Choose exercise that you’re comfortable with physically and mentally and reevaluate over time, Hendrickson says. She suggests avoiding high repetition workouts and instead, increasing sets. Providing “ample opportunity to rest ensures that most reps are executed correctly. This is especially important after a lay-off because there is no way to know your body’s peak ability.” 

Listen to your body. Your “workout should be stimulating yet should not annihilate,” Hendrickson says.

Achieving better health and fitness is indeed a package deal — a positive mindset, plus exercise, plus nutrition, says Stefani Kavner, a certified holistic health coach at Huntington-based Fit For Life with Stef. 

Fuel your body with quality ingredients. To reduce inflammation and restore your body, avoid sugars, white flours and processed foods, Kavner advises. Mind your alcohol intake. 

“It turns into glucose in your body and causes systemic inflammation, as well as being a depressant,” she says, adding that junk food should be limited. “Why tempt yourself with food that you are not OK with eating right now?” 

“It’s important to ingest nutrient-dense foods so your body is getting the vitamins and minerals it needs to heal and run properly,” Kavner adds. “Starting slowly can look like adding greens three times a day or cutting the gluten out of your diet.”

Include fresh vegetables, proteins including fish, and healthy fats into your diet — and don’t forget H2O, the experts say. Include antioxidant-rich foods, too. They’re “not only beneficial for the body by reducing oxidative stress, but [contain] a powerful antioxidant called polyphenols — found in black tea, coffee, several fruits and vegetables — that has been shown to help stimulate fat breakdown,” D’Amato notes.

Be realistic about your goals and path to achieving them.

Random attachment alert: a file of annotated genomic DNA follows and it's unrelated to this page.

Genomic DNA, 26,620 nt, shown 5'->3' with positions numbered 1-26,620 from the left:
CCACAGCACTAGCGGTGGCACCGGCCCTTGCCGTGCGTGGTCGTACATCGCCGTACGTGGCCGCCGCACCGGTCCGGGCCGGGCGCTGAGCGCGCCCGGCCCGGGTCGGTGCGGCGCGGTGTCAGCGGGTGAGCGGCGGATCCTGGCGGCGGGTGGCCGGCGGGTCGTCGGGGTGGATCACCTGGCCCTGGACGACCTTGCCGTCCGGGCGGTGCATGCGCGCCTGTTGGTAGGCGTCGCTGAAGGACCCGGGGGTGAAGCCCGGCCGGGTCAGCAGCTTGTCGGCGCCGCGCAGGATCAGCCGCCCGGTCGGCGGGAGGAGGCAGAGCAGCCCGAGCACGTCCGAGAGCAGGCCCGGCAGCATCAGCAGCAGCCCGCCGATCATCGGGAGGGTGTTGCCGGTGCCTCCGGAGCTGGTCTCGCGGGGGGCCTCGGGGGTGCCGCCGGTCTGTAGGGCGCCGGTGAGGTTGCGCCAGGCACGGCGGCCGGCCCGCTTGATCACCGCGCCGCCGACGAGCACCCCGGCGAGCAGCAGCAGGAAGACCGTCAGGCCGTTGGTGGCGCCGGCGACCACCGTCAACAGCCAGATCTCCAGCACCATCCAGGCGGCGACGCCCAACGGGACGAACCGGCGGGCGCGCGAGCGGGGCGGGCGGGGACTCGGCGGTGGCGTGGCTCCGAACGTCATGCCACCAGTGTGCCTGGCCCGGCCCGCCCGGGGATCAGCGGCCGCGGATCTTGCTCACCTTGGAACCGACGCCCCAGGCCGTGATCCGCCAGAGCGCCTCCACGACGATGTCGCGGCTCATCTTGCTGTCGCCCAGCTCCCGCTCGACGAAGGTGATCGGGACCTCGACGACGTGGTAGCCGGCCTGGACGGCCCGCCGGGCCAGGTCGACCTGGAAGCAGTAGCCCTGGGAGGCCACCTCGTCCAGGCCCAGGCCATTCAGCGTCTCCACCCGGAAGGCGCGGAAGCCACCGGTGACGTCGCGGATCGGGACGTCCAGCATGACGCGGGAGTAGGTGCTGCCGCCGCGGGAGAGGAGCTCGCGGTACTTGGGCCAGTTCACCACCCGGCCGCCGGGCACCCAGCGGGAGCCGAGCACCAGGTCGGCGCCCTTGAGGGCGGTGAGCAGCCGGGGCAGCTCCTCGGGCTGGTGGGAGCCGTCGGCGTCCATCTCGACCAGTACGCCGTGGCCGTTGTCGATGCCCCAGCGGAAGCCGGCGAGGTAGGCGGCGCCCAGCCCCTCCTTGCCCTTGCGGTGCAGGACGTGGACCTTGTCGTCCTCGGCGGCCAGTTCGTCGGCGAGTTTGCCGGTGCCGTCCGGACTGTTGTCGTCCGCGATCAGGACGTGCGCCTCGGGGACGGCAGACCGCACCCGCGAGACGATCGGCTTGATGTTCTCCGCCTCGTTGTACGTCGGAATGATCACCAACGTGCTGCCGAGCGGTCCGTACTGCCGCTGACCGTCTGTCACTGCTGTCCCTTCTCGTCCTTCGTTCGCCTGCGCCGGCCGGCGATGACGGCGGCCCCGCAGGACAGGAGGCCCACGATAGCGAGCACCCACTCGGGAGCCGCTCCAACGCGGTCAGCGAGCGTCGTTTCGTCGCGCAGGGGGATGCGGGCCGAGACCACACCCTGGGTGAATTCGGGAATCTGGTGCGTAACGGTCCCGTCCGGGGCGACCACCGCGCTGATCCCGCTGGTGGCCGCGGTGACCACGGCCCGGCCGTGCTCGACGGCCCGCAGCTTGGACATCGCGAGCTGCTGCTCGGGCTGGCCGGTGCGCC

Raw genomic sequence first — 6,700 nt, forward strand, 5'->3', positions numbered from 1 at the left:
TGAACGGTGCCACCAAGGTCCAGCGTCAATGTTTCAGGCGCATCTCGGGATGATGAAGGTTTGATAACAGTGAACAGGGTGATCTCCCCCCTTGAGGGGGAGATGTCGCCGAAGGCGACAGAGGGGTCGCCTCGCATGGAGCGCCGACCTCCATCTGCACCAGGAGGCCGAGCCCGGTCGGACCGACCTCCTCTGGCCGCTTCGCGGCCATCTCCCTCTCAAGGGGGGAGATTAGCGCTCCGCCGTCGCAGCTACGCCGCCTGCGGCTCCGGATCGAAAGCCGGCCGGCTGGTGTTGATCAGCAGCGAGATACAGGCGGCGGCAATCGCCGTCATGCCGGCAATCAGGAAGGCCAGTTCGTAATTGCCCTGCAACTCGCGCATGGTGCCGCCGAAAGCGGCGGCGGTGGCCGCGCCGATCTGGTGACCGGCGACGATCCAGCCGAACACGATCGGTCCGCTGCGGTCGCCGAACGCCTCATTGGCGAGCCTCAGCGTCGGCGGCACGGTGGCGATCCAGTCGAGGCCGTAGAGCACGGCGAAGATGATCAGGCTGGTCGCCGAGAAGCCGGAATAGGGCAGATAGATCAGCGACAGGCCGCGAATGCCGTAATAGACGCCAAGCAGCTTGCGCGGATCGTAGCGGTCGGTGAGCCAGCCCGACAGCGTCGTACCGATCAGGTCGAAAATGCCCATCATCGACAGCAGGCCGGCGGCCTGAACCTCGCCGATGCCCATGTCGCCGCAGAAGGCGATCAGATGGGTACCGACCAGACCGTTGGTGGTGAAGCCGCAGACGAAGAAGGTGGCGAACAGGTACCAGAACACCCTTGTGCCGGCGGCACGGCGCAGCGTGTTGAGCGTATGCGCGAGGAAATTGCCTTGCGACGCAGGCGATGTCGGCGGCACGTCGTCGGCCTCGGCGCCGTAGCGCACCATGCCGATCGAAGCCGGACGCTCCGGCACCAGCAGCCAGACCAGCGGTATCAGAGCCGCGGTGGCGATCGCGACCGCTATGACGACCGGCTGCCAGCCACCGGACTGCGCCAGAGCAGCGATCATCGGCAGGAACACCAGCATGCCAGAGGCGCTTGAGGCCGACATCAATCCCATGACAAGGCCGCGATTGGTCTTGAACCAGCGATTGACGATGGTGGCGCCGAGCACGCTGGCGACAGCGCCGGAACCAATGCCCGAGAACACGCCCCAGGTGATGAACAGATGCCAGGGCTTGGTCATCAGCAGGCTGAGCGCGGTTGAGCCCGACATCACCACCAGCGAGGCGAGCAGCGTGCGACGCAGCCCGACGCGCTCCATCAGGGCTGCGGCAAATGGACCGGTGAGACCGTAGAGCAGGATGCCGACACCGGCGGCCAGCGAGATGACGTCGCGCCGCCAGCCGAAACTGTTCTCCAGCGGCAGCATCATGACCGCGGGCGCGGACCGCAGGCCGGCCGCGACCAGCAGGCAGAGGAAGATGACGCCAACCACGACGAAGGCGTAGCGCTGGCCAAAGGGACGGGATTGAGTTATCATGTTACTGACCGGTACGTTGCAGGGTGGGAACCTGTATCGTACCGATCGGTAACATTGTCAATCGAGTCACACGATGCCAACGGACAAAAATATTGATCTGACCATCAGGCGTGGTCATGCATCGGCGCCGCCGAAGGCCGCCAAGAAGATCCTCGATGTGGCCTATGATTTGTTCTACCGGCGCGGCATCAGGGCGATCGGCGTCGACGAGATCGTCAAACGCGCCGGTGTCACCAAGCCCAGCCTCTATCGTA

“Losing one to two pounds per week is the healthy way to go about weight loss,” for example, notes Kavner. 

Avoid fad diets! 

Make being healthy your new normal,” Kavner says. “If this is something you really want for yourself, making gradual changes over time will build momentum toward healthier habits.” 

Don’t forget to enjoy some fresh summer air and sunshine, too. It’s good for the soul. Seek support if needed, Kavner says.

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Huntington Hospital’s Executive Director Dr. Nick Fitterman Touts Top-Notch Care

Dr. Nick Fitterman

Dr. Nick Fitterman, Huntington Hospital’s executive director, is a native Long Islander who has embraced the Town of Huntington as his “personal and professional home.” 

Run by New Hyde Park-based Northwell Health, the state-of-the-art healthcare facility strives to offer the kind of unsurpassed care and compassion to patients that has been valued by Dr. Fitterman since before he began his career. He says childhood experiences with his family’s pediatrician were the driving forces behind him becoming a physician. 

“We didn’t have a lot of money,” he says. “[My pediatrician] took care of us and I always remember how grateful my parents were. This one person could impact the lives of the whole family. I wanted to be able to do something like that.”

In his previous roles as head of hospitalists at Huntington Hospital and vice chair of medicine at Northwell, Dr. Fitterman says he was able to help address “the changing landscape of patients’ needs and available treatment” and “improve efficiencies and quality at numerous hospitals.” 

In October 2018, Dr. Fitterman leapt at the opportunity to become the executive director at Huntington Hospital. He recalls thinking, “How great would it be to potentially have even more influence to improve the care of the community I live in? This job to me is a dream job.”

Dr. Fitterman praises Huntington Hospital’s exceptional collaborative team that includes physicians, nursing staff, aides, and environmental workers.